Format

Send to

Choose Destination
See comment in PubMed Commons below
Am J Physiol. 1999 Oct;277(4 Pt 1):G885-95.

Delayed rectifier and Ca(2+)-dependent K(+) currents in human esophagus: roles in regulating muscle contraction.

Author information

  • 1Department of Physiology, The University of Western Ontario, Canada.

Abstract

We have examined K(+) channels and their function in human esophageal smooth muscle using perforated patch recording, RT-PCR to identify channel mRNA, and muscle contraction to study the effects of channel blockers. Depolarization revealed at least two types of currents: a 4-aminopyridine (4-AP)-sensitive transient delayed rectifier K(+) (K(V)) and a Ca(2+)-dependent K(+) (K(Ca)) current. K(Ca) current was active at positive potentials and was blocked by tetraethylammonium (TEA), iberiotoxin, and charybdotoxin but was insensitive to 4-AP. The mRNA encoding the gene products of Kv1.2 and Kv1.5 was identified in muscle and dissociated cells, consistent with these channel types contributing to K(V) current. 4-AP increased resting tension of muscle strips, suggesting a role for K(V) in setting the membrane potential. TEA, but not 4-AP, augmented the amplitude and duration of electrically evoked contraction, effects that were abolished by nifedipine. Here we provide the first description of macroscopic K(+) currents in human esophagus. K(V) channels participate in regulation of resting tension, whereas the K(Ca) channel limits depolarization and contraction during excitation.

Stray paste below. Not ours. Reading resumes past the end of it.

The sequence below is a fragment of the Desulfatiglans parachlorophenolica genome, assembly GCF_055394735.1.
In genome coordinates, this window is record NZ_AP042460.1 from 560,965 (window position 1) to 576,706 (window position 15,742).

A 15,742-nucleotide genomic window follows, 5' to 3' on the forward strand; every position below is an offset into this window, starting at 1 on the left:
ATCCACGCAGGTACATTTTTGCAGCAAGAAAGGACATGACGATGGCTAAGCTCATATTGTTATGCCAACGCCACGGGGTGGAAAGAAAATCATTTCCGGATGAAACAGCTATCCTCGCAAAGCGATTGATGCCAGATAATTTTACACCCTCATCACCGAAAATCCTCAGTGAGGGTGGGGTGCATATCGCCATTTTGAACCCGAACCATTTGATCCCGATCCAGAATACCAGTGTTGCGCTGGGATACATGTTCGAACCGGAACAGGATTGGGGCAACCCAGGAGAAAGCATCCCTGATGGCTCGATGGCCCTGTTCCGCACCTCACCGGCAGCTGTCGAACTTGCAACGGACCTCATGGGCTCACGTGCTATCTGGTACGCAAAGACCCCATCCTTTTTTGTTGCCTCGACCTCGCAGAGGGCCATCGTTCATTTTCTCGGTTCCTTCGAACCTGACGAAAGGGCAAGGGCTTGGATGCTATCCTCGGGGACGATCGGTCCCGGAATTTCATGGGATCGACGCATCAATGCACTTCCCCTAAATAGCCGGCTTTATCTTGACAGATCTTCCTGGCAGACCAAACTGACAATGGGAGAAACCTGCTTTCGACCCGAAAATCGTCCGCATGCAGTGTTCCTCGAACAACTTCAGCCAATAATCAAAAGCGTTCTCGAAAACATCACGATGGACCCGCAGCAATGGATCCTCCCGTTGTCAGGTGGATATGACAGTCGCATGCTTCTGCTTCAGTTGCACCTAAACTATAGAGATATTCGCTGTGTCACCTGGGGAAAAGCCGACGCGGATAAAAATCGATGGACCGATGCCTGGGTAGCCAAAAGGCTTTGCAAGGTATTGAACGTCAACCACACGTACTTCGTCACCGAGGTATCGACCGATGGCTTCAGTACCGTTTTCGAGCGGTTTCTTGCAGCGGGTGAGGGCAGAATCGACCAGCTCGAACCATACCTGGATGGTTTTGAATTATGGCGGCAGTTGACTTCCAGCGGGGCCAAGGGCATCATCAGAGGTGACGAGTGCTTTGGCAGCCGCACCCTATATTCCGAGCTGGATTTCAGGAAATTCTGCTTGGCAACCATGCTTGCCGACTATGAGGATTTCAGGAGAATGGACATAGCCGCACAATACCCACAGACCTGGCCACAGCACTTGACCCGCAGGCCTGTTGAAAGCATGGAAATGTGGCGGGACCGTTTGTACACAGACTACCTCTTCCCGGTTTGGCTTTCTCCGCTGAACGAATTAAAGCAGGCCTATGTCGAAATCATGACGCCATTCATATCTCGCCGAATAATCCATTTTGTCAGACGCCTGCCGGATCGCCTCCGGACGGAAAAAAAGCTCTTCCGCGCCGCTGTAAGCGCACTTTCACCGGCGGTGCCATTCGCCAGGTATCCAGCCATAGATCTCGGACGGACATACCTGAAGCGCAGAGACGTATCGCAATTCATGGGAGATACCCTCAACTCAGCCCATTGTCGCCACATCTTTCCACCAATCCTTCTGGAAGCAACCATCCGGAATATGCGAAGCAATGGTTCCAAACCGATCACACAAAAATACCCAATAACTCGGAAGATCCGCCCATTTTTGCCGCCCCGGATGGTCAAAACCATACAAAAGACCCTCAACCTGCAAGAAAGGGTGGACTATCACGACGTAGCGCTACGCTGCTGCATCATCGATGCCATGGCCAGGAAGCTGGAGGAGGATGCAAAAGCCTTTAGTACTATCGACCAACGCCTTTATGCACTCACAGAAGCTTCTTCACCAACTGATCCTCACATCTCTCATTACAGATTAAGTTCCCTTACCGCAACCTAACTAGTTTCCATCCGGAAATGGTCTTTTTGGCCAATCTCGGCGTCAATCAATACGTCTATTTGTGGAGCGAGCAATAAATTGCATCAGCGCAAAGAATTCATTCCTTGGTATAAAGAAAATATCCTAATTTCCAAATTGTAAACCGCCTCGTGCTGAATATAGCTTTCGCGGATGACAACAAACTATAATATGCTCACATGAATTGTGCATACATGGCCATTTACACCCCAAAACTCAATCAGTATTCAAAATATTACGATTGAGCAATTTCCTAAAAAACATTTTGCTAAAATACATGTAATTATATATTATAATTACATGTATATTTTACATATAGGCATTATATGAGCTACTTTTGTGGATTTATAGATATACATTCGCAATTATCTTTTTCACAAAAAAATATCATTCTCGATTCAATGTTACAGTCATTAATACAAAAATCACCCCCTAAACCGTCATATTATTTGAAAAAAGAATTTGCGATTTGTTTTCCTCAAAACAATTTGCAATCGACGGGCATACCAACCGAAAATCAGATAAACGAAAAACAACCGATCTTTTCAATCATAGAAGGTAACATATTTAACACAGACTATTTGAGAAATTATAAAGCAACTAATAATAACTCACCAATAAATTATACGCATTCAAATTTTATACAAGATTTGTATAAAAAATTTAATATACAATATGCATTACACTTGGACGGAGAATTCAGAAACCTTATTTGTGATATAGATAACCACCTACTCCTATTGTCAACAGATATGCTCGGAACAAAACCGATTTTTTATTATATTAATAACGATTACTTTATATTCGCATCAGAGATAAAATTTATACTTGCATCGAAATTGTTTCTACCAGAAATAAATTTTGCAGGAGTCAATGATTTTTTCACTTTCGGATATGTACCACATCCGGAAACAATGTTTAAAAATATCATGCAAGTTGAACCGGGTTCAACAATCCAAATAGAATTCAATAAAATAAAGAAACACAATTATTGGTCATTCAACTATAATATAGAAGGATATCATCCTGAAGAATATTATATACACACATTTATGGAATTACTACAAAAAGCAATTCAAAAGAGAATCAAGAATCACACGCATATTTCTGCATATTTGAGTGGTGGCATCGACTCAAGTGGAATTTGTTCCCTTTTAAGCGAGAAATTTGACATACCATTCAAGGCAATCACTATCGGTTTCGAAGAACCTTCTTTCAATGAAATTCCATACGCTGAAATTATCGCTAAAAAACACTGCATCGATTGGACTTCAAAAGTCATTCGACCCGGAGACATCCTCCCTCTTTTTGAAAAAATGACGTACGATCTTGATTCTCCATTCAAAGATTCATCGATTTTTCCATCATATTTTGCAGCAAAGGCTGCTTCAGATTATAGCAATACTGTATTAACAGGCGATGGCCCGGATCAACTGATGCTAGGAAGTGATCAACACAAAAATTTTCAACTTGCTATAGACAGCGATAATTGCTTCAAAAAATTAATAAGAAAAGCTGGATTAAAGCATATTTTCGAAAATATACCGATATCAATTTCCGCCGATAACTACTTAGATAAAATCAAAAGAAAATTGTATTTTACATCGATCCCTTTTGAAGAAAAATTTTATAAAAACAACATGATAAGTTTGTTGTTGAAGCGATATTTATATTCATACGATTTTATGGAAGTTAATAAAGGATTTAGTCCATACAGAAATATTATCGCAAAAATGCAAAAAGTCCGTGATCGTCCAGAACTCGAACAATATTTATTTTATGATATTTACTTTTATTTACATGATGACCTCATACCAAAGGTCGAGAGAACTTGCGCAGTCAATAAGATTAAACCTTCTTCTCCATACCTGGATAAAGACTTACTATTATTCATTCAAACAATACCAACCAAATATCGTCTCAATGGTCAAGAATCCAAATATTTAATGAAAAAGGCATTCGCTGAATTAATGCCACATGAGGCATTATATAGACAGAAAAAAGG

PMID:
10516156
[PubMed - indexed for MEDLINE]
Free full text
PubMed Commons home

PubMed Commons

0 comments
How to join PubMed Commons

    Supplemental Content

    Full text links

    Icon for HighWire
    Loading ...
    Support Center